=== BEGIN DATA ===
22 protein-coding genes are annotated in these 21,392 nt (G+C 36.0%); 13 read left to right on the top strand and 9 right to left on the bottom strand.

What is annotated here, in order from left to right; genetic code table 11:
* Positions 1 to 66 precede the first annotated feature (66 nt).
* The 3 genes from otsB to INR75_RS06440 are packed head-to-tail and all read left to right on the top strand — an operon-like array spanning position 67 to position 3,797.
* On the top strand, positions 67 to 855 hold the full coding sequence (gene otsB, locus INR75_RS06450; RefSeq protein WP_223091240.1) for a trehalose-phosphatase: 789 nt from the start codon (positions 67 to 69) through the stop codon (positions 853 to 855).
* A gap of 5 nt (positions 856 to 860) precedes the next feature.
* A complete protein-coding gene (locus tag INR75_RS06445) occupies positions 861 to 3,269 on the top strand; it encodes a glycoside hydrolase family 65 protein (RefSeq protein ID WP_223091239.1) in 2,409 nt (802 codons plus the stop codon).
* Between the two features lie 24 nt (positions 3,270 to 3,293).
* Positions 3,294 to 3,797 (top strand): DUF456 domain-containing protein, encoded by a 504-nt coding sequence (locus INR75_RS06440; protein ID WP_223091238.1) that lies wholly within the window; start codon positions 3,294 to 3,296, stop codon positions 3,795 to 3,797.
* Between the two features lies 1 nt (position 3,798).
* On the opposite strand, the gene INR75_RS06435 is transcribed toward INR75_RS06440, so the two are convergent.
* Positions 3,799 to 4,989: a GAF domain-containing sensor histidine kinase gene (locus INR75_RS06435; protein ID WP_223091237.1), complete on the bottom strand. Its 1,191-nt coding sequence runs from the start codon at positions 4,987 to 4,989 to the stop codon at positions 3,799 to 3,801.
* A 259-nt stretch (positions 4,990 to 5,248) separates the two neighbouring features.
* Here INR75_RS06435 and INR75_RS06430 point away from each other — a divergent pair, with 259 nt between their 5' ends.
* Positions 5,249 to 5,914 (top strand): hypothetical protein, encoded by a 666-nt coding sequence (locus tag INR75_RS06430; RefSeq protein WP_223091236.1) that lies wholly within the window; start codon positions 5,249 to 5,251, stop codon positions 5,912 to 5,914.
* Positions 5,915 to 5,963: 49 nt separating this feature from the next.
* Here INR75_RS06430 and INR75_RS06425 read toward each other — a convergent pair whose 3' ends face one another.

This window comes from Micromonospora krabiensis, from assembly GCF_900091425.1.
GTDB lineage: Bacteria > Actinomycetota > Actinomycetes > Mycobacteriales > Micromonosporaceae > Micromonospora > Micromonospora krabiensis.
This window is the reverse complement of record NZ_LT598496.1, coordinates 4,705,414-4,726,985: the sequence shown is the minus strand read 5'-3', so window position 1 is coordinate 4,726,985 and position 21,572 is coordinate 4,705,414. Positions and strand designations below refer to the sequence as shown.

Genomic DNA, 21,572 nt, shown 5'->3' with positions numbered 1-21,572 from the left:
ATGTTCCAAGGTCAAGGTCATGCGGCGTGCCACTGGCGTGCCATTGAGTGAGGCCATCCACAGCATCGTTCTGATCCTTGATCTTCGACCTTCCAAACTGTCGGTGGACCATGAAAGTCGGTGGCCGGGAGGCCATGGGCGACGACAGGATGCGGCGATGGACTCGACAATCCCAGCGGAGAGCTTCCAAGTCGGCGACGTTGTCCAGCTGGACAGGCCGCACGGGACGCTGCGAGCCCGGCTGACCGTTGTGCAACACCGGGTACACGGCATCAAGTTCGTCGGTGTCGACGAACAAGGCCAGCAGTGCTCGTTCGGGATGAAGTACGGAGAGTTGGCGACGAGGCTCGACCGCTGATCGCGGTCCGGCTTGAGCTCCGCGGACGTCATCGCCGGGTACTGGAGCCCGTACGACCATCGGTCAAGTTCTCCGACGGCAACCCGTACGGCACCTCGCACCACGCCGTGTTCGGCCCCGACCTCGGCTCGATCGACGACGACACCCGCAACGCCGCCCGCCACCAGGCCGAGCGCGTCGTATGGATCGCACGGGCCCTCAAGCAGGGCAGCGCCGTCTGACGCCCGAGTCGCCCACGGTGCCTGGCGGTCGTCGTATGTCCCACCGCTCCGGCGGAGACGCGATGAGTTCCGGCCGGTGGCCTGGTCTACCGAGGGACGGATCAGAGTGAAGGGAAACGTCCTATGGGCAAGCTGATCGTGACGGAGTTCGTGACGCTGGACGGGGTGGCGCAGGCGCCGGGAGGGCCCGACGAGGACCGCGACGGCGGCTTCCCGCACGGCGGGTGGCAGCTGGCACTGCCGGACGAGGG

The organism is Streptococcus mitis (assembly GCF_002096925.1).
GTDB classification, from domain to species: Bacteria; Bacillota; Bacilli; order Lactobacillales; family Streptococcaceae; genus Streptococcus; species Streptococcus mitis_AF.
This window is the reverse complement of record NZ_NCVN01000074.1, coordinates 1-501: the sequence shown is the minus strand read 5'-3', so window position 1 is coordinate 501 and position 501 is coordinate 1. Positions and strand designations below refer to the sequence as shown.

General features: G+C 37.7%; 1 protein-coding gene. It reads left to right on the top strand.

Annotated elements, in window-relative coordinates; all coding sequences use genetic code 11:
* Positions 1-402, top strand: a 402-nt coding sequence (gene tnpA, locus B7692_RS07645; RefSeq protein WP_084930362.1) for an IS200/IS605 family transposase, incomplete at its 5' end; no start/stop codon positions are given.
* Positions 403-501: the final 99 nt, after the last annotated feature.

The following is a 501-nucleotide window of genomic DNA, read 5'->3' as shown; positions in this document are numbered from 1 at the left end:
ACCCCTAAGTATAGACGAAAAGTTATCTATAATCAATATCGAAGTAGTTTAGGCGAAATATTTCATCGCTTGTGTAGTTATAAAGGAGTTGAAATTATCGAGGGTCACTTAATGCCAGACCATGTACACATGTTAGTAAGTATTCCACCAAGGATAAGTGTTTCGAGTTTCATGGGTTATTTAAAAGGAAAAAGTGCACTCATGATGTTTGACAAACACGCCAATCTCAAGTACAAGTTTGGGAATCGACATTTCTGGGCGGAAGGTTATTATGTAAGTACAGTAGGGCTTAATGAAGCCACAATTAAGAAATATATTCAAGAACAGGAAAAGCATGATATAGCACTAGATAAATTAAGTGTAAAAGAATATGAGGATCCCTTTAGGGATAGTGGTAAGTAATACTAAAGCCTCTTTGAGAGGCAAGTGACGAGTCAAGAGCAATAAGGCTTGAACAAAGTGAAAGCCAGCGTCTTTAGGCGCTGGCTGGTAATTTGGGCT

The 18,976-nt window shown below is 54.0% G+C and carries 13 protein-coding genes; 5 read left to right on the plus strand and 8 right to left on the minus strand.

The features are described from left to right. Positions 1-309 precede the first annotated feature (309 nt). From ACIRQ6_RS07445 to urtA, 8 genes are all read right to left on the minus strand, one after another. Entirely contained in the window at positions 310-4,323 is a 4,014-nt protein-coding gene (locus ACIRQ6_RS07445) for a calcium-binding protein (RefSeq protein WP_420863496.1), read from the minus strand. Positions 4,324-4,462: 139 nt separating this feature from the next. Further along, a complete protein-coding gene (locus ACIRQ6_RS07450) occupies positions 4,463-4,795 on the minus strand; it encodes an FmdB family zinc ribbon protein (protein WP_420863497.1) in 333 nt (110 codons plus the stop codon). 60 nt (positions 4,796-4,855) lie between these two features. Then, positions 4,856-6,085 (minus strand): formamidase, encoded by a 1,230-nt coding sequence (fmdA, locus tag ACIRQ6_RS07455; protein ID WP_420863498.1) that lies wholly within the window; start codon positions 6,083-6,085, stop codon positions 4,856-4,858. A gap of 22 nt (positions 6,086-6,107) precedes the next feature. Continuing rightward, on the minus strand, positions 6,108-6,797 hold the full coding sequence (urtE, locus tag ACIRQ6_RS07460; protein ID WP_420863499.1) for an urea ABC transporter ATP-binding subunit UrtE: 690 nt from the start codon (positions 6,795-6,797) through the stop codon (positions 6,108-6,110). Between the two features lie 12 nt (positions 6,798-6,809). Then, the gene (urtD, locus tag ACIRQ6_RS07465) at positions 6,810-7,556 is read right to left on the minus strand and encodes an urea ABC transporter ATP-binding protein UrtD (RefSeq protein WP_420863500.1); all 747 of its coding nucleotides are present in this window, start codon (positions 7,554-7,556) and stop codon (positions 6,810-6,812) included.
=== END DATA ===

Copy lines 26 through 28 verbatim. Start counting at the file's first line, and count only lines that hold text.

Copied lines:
General features: G+C 37.7%; 1 protein-coding gene. It reads left to right on the top strand.

Annotated elements, in window-relative coordinates; all coding sequences use genetic code 11:
* Positions 1-402, top strand: a 402-nt coding sequence (gene tnpA, locus B7692_RS07645; RefSeq protein WP_084930362.1) for an IS200/IS605 family transposase, incomplete at its 5' end; no start/stop codon positions are given.